Lake Clark Air & The Farm Lodge, Port Alsworth, Alaska; + 907 781 2208; day trips from Anchorage from $465; week-long trips (including fishing fly-outs, wildlife viewing, hiking) from $5,500 all-inclusive
Monastero Santa Rosa hotel and spa (Italy)
The nuns that once resided in this ancient monastery would spin in their graves if they saw the lavish hotel and spa it's become today.
For the bored-of-everything traveler, the newly opened Monastero Santa Rosa sets a new standard of expectation, from centuries-old history and a clifftop setting to an extensive wine list and sublime infinity pool overlooking the Amalfi coast. The scene is completed with church bells ringing in the distance.
The 860-square-foot private Spa Suite has its own spa, lounge and dressing rooms. Though you might never want to leave the room, the hotel has rock saunas, pomegranate-infused foot spas and heated mosaic loungers in a vaulted Roman bath.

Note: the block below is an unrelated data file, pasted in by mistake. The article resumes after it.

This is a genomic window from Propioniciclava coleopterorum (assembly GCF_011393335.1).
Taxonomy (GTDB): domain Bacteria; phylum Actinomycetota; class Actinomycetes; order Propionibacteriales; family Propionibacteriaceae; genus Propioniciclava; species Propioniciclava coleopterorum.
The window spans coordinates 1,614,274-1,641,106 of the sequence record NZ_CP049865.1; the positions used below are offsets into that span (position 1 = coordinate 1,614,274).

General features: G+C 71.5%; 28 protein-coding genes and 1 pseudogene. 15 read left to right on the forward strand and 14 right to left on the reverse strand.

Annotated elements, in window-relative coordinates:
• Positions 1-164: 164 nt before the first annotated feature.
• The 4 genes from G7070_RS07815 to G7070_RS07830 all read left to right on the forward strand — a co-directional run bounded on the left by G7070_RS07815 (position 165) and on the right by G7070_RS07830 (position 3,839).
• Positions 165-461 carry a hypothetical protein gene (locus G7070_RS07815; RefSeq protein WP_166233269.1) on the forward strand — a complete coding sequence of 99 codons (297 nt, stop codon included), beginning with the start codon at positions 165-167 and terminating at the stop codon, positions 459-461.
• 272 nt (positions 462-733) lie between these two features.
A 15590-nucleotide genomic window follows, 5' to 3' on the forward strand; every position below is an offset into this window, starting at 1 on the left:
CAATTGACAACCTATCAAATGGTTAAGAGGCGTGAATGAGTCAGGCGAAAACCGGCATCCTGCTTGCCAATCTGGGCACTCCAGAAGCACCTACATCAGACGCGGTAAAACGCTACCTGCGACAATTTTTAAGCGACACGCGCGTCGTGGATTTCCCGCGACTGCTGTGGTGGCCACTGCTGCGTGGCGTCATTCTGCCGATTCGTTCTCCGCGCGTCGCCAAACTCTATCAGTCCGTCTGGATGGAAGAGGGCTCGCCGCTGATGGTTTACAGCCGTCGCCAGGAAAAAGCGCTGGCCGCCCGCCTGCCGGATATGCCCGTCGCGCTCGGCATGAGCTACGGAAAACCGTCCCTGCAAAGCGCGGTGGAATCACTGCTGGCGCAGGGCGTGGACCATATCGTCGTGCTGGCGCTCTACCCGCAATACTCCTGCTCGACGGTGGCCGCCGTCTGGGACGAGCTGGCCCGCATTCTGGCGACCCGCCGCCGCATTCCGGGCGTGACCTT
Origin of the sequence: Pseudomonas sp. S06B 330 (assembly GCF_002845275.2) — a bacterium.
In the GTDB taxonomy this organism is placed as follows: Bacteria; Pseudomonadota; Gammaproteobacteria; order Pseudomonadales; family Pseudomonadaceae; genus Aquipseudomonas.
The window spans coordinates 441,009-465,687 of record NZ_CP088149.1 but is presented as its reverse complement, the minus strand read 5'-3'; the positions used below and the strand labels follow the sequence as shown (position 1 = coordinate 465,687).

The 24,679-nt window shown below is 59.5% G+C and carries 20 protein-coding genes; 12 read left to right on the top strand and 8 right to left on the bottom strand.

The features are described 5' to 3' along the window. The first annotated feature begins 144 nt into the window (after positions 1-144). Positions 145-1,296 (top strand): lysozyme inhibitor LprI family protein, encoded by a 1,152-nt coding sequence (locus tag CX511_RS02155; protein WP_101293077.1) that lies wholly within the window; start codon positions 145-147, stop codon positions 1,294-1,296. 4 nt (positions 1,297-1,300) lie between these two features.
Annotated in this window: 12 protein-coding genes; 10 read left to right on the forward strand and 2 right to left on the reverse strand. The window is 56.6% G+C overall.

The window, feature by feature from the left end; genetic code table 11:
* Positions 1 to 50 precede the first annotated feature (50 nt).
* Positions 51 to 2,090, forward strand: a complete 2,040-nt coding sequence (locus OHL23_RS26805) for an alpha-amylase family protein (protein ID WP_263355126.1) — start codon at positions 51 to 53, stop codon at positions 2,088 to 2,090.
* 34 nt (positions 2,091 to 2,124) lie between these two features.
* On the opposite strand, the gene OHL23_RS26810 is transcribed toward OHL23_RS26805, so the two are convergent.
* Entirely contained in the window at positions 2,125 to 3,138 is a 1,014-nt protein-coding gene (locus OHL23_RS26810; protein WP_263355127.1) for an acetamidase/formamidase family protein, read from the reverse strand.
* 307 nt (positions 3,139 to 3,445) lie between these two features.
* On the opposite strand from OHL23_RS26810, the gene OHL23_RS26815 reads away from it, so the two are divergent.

When the pampering gets old, you can hit the road for the Amalfi coast, stopping by little towns to shop for silk and leather goods.
Monastero Santa Rosa, Via Roma 2, Conca dei Marini, Italy; +39 089 832 1199; rooms start at €390 ($530) during low season
Ashikaga Flower Garden (Japan)
Space travel to James Cameron's Pandora in "Avatar" would be ideal, but until that becomes possible, the Ashikaga Flower Park is a close second on the dream destinations list.
Eighty kilometers from Tokyo, the park offers an otherworldly experience -- its 143-year-old wisteria looks nearly identical to "Avatar's" spiritual Tree of Souls, with purple flowers cascading to the ground.
The fairy tale experience continues with vibrant wisteria trellises extending for a thousand square meters.
Others species, such as the rare Golden Chain, dangle in full bloom along dreamy tunnels.
Avenue of the Baobabs (Madagascar)
Big, branchy and slightly bulbous, baobobs are what trees might have looked like had a six-year-old Salvador Dali designed them.
Two dozen of these surreal stems, that can grow 20 meters up and 10 meters wide, flank a road on the western side of Madagascar near the city of Morondava.
They've appeared out of what was lush forest, the smaller shrubs around them cleared by locals for firewood and charcoal production.
Trips to this road are available from local tour groups; the avenue has become one of Madagascar's most popular attractions, protected by the local government.